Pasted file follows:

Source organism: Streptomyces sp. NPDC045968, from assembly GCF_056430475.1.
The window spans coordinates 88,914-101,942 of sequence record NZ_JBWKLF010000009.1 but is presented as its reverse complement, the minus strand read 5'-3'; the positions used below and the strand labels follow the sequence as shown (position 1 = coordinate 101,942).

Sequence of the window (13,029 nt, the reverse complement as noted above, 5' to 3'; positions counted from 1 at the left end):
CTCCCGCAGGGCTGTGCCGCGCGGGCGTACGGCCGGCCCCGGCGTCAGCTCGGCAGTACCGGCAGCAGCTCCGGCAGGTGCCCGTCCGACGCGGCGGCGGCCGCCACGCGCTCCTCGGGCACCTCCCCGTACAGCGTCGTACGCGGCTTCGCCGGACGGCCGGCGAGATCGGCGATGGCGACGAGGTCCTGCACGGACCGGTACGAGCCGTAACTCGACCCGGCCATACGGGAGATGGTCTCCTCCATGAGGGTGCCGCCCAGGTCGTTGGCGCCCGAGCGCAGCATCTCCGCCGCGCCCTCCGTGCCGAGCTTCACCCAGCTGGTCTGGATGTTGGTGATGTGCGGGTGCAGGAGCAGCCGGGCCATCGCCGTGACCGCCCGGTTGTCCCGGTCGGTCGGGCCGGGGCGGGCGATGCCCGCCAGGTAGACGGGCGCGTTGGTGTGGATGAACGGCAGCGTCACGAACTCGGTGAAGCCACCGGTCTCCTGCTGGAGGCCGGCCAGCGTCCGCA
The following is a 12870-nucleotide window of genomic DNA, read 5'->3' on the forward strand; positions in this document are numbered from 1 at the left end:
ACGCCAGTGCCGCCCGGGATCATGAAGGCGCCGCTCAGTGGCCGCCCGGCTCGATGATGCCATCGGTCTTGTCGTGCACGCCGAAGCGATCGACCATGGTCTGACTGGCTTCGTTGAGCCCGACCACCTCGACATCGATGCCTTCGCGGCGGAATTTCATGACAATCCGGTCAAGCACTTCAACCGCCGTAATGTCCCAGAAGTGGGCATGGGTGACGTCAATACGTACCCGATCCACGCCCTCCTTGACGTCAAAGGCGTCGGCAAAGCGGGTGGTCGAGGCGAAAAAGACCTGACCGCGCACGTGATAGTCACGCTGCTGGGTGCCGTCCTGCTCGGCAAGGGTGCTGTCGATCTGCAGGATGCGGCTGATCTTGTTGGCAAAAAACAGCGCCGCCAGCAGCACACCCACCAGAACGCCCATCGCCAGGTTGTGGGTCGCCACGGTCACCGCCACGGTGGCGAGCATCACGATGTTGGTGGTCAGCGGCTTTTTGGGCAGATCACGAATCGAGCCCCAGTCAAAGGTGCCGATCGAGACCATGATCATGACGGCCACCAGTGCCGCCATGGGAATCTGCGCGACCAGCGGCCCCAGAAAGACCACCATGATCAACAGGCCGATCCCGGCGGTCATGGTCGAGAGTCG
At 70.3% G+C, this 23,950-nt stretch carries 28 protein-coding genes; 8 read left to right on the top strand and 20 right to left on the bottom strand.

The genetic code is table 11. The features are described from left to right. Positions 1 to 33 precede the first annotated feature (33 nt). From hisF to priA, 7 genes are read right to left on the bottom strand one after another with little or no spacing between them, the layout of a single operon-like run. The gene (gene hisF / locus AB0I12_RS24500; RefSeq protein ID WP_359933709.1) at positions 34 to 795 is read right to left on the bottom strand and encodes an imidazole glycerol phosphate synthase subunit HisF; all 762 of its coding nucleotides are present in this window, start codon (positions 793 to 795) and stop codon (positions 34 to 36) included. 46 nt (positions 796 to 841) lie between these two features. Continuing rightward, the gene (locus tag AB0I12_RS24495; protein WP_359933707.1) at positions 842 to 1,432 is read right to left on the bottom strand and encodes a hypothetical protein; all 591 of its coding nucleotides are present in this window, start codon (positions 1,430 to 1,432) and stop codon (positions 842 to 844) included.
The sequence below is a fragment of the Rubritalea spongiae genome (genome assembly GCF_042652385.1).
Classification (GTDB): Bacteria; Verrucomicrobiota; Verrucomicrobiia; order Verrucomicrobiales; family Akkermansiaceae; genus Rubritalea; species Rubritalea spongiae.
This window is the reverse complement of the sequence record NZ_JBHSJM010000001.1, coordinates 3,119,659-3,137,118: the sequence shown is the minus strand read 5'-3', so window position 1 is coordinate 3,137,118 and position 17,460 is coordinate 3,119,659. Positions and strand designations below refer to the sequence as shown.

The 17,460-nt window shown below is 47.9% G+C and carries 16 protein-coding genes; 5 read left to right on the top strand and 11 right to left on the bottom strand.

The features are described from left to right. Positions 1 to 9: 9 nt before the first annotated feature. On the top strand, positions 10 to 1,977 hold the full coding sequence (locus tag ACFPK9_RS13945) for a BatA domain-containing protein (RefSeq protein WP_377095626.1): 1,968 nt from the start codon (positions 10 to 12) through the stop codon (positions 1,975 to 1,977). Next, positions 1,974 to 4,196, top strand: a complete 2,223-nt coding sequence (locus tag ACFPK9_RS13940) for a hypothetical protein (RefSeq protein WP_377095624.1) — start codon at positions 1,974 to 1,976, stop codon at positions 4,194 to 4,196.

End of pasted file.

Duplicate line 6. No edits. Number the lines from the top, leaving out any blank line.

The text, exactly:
ACGCCAGTGCCGCCCGGGATCATGAAGGCGCCGCTCAGTGGCCGCCCGGCTCGATGATGCCATCGGTCTTGTCGTGCACGCCGAAGCGATCGACCATGGTCTGACTGGCTTCGTTGAGCCCGACCACCTCGACATCGATGCCTTCGCGGCGGAATTTCATGACAATCCGGTCAAGCACTTCAACCGCCGTAATGTCCCAGAAGTGGGCATGGGTGACGTCAATACGTACCCGATCCACGCCCTCCTTGACGTCAAAGGCGTCGGCAAAGCGGGTGGTCGAGGCGAAAAAGACCTGACCGCGCACGTGATAGTCACGCTGCTGGGTGCCGTCCTGCTCGGCAAGGGTGCTGTCGATCTGCAGGATGCGGCTGATCTTGTTGGCAAAAAACAGCGCCGCCAGCAGCACACCCACCAGAACGCCCATCGCCAGGTTGTGGGTCGCCACGGTCACCGCCACGGTGGCGAGCATCACGATGTTGGTGGTCAGCGGCTTTTTGGGCAGATCACGAATCGAGCCCCAGTCAAAGGTGCCGATCGAGACCATGATCATGACGGCCACCAGTGCCGCCATGGGAATCTGCGCGACCAGCGGCCCCAGAAAGACCACCATGATCAACAGGCCGATCCCGGCGGTCATGGTCGAGAGTCG